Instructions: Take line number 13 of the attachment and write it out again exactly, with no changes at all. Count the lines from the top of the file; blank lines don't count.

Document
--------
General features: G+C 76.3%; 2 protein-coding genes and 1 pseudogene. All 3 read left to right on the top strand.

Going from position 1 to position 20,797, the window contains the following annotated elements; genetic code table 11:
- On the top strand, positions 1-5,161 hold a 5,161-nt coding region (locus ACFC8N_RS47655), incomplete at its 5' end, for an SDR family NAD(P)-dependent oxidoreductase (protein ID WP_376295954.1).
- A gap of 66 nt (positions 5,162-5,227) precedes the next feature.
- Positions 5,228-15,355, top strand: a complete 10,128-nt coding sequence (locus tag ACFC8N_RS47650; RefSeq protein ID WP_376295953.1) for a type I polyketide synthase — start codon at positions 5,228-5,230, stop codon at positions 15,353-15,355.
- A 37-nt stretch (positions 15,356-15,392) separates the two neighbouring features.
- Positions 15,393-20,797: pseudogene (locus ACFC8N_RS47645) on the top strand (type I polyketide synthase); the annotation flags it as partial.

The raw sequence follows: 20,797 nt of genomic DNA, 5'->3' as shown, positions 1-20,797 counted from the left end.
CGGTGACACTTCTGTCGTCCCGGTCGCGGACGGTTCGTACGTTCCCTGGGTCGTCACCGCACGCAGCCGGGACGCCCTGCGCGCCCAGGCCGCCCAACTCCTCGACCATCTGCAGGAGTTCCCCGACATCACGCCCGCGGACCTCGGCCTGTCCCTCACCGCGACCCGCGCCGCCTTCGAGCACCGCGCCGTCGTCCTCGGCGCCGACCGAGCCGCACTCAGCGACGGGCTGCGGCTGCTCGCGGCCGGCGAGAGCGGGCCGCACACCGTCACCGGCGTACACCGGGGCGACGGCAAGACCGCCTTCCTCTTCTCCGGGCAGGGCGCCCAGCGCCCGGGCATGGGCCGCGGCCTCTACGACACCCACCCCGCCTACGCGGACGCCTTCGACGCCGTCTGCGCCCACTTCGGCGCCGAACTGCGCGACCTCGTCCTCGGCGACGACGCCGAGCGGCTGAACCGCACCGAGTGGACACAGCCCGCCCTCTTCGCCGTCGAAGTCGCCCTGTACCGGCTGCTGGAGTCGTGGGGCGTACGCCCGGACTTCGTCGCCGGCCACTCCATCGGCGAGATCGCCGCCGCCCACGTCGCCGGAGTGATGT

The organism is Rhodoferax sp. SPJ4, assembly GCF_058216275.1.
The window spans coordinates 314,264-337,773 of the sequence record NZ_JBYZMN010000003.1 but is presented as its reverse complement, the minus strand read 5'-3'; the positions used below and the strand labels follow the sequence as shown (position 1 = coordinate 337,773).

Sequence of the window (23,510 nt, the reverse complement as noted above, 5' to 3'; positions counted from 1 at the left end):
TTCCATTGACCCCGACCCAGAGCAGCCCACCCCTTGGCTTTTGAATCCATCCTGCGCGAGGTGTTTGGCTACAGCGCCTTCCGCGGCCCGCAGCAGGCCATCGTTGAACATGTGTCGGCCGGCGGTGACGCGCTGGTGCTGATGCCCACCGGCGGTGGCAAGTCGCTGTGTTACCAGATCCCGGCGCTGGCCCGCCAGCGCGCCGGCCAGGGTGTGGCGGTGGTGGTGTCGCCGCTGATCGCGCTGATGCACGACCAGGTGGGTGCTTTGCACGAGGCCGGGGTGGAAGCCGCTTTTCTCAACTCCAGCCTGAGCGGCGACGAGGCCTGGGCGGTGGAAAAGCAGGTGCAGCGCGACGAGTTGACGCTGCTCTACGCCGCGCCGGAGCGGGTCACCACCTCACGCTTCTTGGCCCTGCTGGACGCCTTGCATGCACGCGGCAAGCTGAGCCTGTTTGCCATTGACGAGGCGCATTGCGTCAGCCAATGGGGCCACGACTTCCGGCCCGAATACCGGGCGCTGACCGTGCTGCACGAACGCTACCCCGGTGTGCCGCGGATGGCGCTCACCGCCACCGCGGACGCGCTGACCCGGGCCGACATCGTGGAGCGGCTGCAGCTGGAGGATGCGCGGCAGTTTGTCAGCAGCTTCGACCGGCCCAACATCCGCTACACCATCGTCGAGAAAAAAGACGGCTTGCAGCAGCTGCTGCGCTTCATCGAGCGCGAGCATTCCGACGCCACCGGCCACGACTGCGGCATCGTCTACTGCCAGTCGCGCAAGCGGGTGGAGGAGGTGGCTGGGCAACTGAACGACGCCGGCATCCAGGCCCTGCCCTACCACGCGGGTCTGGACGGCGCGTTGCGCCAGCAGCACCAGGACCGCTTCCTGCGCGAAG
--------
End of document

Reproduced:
TTCCATTGACCCCGACCCAGAGCAGCCCACCCCTTGGCTTTTGAATCCATCCTGCGCGAGGTGTTTGGCTACAGCGCCTTCCGCGGCCCGCAGCAGGCCATCGTTGAACATGTGTCGGCCGGCGGTGACGCGCTGGTGCTGATGCCCACCGGCGGTGGCAAGTCGCTGTGTTACCAGATCCCGGCGCTGGCCCGCCAGCGCGCCGGCCAGGGTGTGGCGGTGGTGGTGTCGCCGCTGATCGCGCTGATGCACGACCAGGTGGGTGCTTTGCACGAGGCCGGGGTGGAAGCCGCTTTTCTCAACTCCAGCCTGAGCGGCGACGAGGCCTGGGCGGTGGAAAAGCAGGTGCAGCGCGACGAGTTGACGCTGCTCTACGCCGCGCCGGAGCGGGTCACCACCTCACGCTTCTTGGCCCTGCTGGACGCCTTGCATGCACGCGGCAAGCTGAGCCTGTTTGCCATTGACGAGGCGCATTGCGTCAGCCAATGGGGCCACGACTTCCGGCCCGAATACCGGGCGCTGACCGTGCTGCACGAACGCTACCCCGGTGTGCCGCGGATGGCGCTCACCGCCACCGCGGACGCGCTGACCCGGGCCGACATCGTGGAGCGGCTGCAGCTGGAGGATGCGCGGCAGTTTGTCAGCAGCTTCGACCGGCCCAACATCCGCTACACCATCGTCGAGAAAAAAGACGGCTTGCAGCAGCTGCTGCGCTTCATCGAGCGCGAGCATTCCGACGCCACCGGCCACGACTGCGGCATCGTCTACTGCCAGTCGCGCAAGCGGGTGGAGGAGGTGGCTGGGCAACTGAACGACGCCGGCATCCAGGCCCTGCCCTACCACGCGGGTCTGGACGGCGCGTTGCGCCAGCAGCACCAGGACCGCTTCCTGCGCGAAG